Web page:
Gardner directs Grieg
Peer Gynt – incidental music; Piano Concerto in A minor
Lise Davidsen, Ann-Helen Moen, Victoria Nava (soprano), Johannes Weisser (baritone), Jean-Efflam Bavouzet (piano); Bergen Philharmonic Orchestra/Edward Gardner
Chandos CHSA 5190 (hybrid CD/SACD)
So ubiquitous are Grieg’s Peer Gynt suites that it’s easy to forget how much more fine music there is in the complete score. Here, with Grieg’s home orchestra in Bergen’s Grieghalle, Edward Gardner and a splendid team tackle the whole work with all the verve and drama one could possibly want.
Ibsen’s all-but-unstageable play, filled with iconoclastic theatrical punch, is well reflected (though it would be nice to have been provided with some spoken text or narration). There’s tender singing from Ann-Helen Moen as Solveig and a tantalising glimpse of the marvellous Lise Davidsen as Anitra. But perhaps most illuminating is the contribution of Håkan Høgemo on the Hardanger fiddle, giving pithy insight into the extent of Norwegian folk music’s influence on the side of Grieg everyone knows and loves. The balance between orchestra and chorus sometimes seems to favour the former excessively, sapping the latter of a little power; even so, you wouldn’t want to meet these Mountain King trolls.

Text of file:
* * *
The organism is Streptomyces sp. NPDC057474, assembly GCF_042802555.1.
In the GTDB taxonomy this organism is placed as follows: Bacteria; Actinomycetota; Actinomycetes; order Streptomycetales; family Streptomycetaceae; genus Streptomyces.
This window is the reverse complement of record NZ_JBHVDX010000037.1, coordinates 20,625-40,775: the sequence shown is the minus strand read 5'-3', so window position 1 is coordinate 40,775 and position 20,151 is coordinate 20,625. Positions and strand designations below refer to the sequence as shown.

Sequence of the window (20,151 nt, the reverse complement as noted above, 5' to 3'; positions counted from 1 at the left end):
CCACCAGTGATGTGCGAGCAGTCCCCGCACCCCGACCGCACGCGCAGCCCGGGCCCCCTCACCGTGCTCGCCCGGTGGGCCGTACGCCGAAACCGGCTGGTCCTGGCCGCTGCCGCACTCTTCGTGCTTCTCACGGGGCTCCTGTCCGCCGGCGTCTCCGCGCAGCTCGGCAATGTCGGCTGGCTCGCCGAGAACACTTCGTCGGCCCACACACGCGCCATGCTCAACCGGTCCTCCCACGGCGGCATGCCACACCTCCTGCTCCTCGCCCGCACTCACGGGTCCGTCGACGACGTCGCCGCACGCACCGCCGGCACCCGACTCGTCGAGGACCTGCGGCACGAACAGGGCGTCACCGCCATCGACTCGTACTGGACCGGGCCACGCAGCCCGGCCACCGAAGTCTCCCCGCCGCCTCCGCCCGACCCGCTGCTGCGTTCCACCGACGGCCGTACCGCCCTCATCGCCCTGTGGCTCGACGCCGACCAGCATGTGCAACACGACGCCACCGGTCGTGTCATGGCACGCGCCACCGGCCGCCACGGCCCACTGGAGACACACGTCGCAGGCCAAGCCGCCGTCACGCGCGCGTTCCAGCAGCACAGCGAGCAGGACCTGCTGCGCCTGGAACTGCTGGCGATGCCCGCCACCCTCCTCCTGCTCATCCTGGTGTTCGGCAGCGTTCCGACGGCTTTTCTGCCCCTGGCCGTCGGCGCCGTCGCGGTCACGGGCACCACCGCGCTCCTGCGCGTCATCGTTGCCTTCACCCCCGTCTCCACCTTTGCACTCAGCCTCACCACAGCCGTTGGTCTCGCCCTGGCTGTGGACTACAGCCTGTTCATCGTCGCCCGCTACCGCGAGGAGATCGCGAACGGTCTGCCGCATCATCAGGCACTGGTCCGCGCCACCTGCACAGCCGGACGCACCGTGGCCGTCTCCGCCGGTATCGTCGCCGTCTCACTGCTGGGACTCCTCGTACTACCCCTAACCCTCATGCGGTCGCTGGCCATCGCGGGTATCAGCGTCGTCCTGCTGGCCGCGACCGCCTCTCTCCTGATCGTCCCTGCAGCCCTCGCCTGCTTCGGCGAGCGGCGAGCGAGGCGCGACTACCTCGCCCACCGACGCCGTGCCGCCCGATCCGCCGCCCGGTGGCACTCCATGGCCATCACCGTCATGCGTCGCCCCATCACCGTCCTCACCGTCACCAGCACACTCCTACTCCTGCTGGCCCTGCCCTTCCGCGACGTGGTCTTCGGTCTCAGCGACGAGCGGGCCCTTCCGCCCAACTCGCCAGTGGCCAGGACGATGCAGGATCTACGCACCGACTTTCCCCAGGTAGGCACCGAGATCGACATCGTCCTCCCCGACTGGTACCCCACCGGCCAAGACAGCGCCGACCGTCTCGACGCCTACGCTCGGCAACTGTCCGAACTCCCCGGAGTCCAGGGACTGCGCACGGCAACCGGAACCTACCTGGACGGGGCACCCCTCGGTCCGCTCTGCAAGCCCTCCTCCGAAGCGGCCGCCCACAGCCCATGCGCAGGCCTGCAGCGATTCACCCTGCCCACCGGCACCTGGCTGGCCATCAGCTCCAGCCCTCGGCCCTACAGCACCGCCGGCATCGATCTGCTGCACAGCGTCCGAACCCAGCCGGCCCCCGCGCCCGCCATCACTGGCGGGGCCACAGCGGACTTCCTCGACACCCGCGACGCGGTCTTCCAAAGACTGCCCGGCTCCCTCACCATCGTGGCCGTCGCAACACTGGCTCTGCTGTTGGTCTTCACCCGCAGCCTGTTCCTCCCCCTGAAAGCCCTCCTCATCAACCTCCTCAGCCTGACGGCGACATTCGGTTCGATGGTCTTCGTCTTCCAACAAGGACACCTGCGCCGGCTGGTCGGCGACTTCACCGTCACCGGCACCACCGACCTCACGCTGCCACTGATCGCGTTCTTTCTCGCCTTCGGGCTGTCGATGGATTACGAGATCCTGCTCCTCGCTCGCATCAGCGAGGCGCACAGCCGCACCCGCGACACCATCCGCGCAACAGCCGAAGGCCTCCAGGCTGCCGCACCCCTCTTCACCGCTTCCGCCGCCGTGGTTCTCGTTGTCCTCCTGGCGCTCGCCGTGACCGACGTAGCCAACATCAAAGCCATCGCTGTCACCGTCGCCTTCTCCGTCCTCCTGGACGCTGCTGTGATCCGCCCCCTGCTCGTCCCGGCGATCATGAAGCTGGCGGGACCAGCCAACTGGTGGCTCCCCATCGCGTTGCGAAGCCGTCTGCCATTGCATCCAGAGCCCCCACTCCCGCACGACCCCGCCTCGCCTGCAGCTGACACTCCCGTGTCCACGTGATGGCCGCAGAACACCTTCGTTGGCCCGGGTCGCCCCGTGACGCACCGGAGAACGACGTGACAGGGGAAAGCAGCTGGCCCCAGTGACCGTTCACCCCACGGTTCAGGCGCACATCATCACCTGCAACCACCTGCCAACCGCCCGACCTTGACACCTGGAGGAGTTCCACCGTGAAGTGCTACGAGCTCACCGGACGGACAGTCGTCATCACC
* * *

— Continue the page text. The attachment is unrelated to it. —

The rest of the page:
The Piano Concerto is just as well-worn a piece as Peer Gynt, if not more so – but scrubs up fresh and energetic in the hands of Jean- Efflam Bavouzet. It’s no mean feat to bring such conviction to a work that’s become arguably too famous for its own good. Then again, there’s no need to reinvent this well-oiled wheel, and Bavouzet, Gardner and the orchestra embrace it just the way it is. In their extrovert interpretation it’s all fire and ice, its terrific Romantic sweep and relishable virtuosity matched with satisfying, poetic introspection.